Key Learnings From COVID-19: The Importance of Portfolio Management and How to Procure, Pay For, Distribute, and Use Vaccines During a Pandemic

Article by: Mikel Berdud, Mireia Jofre-Bonet and Marina Rodes Sanchez

In this blog, we reflect on some of the key learnings from the recent pull and push strategies to develop COVID-19 vaccines in the UK, the US, and the European Union. We use our recent work on portfolio management, pricing, and procurement of COVID-19 vaccines (forthcoming as an OHE report) to organise the review.

After the shock caused by the first wave of COVID-19, discovering vaccines against the virus and administering them quickly to the population became the utmost priority worldwide, especially once subsequent waves of COVID-19 were inevitable. Non-medical interventions such as lockdowns and social distancing to prevent the spread of the disease and the collapse of healthcare systems translated into unprecedented falls in gross domestic product. Vaccines became a critical tool not only to save lives but also to ensure that those alive could conserve their livelihoods. Yet, while many of us spent most of 2020 following the number of deaths associated with COVID-19, we started 2021 confronted with the stunning disparity of the COVID-19 vaccination rollout within OECD countries. As of April 14, 2021, the UK has administered 47.79 doses per 100 population, the US 37.05, while the EU lagged at 16.94. The difference in the vaccination rollout between the UK and the US on the one hand, and the EU on the other, have been the subject of many articles and commentaries [a,b,g].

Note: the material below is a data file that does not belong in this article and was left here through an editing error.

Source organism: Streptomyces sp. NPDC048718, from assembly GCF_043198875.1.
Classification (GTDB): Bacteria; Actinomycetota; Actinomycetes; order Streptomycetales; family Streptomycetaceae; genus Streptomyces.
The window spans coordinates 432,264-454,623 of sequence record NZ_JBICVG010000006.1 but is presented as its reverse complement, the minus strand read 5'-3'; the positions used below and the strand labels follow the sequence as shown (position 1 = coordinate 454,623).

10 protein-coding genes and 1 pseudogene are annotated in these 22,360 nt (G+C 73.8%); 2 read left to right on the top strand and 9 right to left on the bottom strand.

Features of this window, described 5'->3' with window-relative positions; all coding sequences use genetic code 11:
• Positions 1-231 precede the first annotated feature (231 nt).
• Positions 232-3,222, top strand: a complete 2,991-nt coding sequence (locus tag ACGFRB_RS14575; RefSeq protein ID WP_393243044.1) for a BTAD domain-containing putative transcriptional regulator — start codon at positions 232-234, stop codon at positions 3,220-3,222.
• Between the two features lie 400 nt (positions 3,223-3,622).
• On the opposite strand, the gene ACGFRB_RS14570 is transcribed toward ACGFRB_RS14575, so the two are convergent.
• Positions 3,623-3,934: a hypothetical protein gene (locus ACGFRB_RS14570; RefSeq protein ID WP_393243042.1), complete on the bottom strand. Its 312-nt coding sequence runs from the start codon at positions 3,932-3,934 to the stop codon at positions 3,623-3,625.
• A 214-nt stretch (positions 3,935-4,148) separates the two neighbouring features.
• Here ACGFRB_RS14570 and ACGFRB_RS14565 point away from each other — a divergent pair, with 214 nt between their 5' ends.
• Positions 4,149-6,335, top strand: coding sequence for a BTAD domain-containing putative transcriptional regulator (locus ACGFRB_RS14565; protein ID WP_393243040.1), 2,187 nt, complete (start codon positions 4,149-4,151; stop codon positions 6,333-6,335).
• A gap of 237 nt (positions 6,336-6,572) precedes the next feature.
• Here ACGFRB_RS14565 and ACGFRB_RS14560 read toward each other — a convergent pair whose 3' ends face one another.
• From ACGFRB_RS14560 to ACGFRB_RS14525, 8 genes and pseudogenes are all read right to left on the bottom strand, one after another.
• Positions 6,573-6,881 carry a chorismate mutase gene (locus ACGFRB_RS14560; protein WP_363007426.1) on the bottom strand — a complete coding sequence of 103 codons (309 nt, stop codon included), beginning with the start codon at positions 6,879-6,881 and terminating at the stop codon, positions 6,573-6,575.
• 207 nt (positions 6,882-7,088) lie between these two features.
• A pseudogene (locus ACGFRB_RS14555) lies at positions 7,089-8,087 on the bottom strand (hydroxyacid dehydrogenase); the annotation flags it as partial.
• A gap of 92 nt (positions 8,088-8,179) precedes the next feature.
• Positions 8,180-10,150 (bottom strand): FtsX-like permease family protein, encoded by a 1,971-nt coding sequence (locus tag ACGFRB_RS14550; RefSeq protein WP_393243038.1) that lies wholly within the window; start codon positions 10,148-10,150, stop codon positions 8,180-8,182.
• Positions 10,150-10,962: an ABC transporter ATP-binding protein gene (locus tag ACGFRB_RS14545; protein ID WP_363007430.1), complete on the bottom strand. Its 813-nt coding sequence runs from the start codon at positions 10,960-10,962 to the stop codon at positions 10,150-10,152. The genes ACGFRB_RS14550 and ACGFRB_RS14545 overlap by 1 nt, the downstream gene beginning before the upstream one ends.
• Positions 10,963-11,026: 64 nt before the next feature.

To understand how this problem could be overcome, we were commissioned by a European Parliamentary Group (Renew Europe) to investigate Key factors on how to procure, pay for, distribute, and use vaccines for COVID-19: A European perspective’. In that piece, we discussed tactics for optimal procurement, pricing, and distribution of COVID-19 vaccines, as of November 2020, focusing on portfolio management and rollout strategies. This blog summarises the report’s recommendations and reflects on possible factors behind the slower pace of rollout of the EU vaccination programme.